I’ve known elite athletes whose bodies didn’t even look like this.

Jocks of all ages, male and female, have a sort of walk I find insanely sexy — a rolling, relaxed gait that shouts, quietly, how comfortable they are in their bodies. They know they’re strong and fast and flexible. They don’t need to prove anything.

I love being strong. I can still hit to the outfield. I value my muscles and what they do for me. I’ve always had big thighs, and use them happily for hiking out of a sailboat or hiking the Grand Canyon (four hours down, eight hours up.)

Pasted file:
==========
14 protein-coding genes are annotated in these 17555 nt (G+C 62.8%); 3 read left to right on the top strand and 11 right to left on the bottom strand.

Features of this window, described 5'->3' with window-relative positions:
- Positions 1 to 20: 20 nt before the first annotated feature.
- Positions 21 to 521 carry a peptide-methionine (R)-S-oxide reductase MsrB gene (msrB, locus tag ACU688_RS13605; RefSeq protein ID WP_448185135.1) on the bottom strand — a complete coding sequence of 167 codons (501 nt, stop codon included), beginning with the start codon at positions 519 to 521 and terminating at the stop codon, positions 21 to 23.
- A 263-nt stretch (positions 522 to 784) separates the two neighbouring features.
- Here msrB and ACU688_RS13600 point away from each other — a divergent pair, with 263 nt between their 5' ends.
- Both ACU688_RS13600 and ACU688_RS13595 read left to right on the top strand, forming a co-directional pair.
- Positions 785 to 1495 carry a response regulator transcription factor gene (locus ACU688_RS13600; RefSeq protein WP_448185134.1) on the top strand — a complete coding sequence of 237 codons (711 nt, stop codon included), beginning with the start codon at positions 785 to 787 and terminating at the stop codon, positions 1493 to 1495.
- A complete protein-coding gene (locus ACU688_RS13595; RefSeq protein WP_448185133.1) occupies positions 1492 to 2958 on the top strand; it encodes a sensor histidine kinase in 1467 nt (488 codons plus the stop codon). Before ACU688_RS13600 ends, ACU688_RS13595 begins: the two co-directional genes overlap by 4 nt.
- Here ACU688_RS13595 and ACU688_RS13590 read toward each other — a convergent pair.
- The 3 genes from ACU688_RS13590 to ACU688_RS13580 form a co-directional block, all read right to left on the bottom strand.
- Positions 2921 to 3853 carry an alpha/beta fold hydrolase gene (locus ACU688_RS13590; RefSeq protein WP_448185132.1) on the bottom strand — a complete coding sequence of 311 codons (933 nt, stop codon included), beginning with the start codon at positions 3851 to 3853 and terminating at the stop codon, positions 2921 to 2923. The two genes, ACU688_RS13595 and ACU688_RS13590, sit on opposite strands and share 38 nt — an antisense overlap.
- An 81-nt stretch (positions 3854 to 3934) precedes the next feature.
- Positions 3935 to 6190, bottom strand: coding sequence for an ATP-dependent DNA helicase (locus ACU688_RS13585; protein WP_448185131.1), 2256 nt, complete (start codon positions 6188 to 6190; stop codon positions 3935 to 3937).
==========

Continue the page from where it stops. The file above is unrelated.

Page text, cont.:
But, with age, my body is changing, softening, drooping. Thanks to my new hip replacement, I now have a shiny six-inch scar on my left hip. No bathing suit can possibly cover it.

I couldn’t look at myself in the mirror for the first few months, so shocking was this new permanent part of my body. Now I bear it proudly, running and dancing and climbing stairs as I once did, with breathless ease.

I wish our minds were as valued as our bodies.

I wish our arms were valued most for their willingness to embrace, to comfort, to soothe. To wave a banner or placard of protest. To plant and hoe and paint and execute a lovely port de bras.

I wish women — and men — would cherish our bodies, above all, for their strength, flexibility and power.

(We do this for every Olympic athlete.)

Do you?